Grand Trunk Funky Forest Tarp
user rating: 5 of 5 (2)
Grand Trunk
Funky Forest Tarp
Tarp/Shelter
$80
Exped Andromeda II
user rating: 5 of 5 (2)
Exped
Andromeda II
Four-Season Tent
$689
Byer Easy Traveller
user rating: 5 of 5 (2)
Byer
Easy Traveller
Hammock
$45 - $46
Big Agnes Tensleep Station 6
user rating: 5 of 5 (2)
Big Agnes
Tensleep Station 6
Three-Season Tent
$352 - $469
Eagles Nest Outfitters JungleNest Hammock
user rating: 5 of 5 (2)
Eagles Nest Outfitters
JungleNest Hammock
Hammock
$70
Big Agnes Copper Spur UL4
user rating: 5 of 5 (2)
Big Agnes
Copper Spur UL4
Three-Season Tent
$450 - $629
Kelty Triptease Lightline
user rating: 5 of 5 (2)
Kelty
Triptease Lightline
Tent Accessory
$15 - $19
Nite Ize Figure 9 Carabiner
user rating: 5 of 5 (2)
Nite Ize
Figure 9 Carabiner
Tent Accessory
$2 - $10
Eagles Nest Outfitters OneLink SingleNest
user rating: 5 of 5 (2)
Eagles Nest Outfitters
OneLink SingleNest
Hammock
$205 - $209
Hilleberg Unna
user rating: 5 of 5 (2)
Hilleberg
Unna
Four-Season Tent
$598
Eureka! Grand Manan Tour
user rating: 5 of 5 (2)
Eureka!
Grand Manan Tour
$387 - $429
Eagles Nest Outfitters Double Deluxe
user rating: 5 of 5 (2)
Eagles Nest Outfitters
Double Deluxe
Hammock
$59 - $84
Grand Trunk Double Parachute Nylon Hammock
user rating: 5 of 5 (2)
Grand Trunk
Double Parachute Nylon Hammock
Hammock
$65 - $74
Eagles Nest Outfitters OneLink DoubleNest
user rating: 5 of 5 (2)
Eagles Nest Outfitters
OneLink DoubleNest
Hammock
$154 - $219
Kelty Screenhouse
user rating: 5 of 5 (2)
Kelty
Screenhouse
Warm Weather Tent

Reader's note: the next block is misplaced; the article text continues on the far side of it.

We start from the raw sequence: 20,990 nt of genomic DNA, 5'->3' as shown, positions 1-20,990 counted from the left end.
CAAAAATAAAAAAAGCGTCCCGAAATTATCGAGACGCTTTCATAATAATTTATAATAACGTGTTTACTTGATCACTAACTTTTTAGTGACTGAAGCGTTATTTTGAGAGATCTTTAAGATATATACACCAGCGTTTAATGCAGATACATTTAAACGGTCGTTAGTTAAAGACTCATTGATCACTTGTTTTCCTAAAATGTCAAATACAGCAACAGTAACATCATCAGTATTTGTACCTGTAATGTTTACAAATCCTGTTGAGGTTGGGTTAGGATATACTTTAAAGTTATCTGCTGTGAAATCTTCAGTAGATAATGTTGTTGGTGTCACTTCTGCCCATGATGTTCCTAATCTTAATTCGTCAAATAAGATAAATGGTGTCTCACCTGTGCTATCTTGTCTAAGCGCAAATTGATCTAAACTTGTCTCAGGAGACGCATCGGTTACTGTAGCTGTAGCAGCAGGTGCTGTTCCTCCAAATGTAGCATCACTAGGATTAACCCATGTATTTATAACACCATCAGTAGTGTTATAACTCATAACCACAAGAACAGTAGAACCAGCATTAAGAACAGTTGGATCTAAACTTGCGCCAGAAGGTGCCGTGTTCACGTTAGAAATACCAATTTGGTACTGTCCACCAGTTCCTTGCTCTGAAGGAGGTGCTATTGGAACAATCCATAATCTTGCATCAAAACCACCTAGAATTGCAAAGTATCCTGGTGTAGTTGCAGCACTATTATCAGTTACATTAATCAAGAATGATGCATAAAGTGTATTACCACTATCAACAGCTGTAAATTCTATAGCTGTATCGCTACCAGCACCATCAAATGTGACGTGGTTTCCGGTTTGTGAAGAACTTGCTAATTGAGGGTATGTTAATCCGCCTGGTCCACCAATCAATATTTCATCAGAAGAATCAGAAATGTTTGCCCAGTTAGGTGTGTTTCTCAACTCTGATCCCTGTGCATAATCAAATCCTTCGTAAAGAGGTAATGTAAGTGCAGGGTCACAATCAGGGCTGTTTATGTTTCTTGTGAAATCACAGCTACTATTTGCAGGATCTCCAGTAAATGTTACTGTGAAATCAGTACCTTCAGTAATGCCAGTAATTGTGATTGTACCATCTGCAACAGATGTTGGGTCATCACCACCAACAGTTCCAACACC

$116 - $249
EMS Velocity 1 Tent
user rating: 5 of 5 (1)
EMS
Velocity 1 Tent
Three-Season Tent
$230
Terra Nova Duolite
user rating: 5 of 5 (1)
Terra Nova
Duolite
Three-Season Tent
$270
MSR Elixir 3
user rating: 5 of 5 (1)
MSR
Elixir 3
Three-Season Tent
$300
Integral Designs Bugamid
user rating: 5 of 5 (1)
Integral Designs
Bugamid
Tarp/Shelter
$84
Marmot Thor 3P
user rating: 5 of 5 (1)
Marmot
Thor 3P
Four-Season Tent
$510 - $638
REI Quarter Dome T2 Plus
user rating: 5 of 5 (1)
REI
Quarter Dome T2 Plus
Three-Season Tent
$250
Mountain Hardwear Stronghold
user rating: 5 of 5 (1)
Mountain Hardwear
Stronghold
Four-Season Tent
$3,500
The North Face Mica FL 2
user rating: 5 of 5 (1)
The North Face
Mica FL 2
Three-Season Tent
$379
L.L.Bean Mountain Light XT 3-Person Tent
user rating: 5 of 5 (1)
L.L.Bean
Mountain Light XT 3-Person Tent
Three-Season Tent
$249
Kelty Noah's Tarp 16
user rating: 5 of 5 (1)
Kelty
Noah's Tarp 16
Tarp/Shelter
$80 - $99
Sierra Designs Convert 3
user rating: 5 of 5 (1)
Sierra Designs
Convert 3
Four-Season Tent
$525 - $629
MSR Twin Sisters
user rating: 5 of 5 (1)
MSR
Twin Sisters
Tarp/Shelter
$210 - $299
NEMO Alti Storm 2P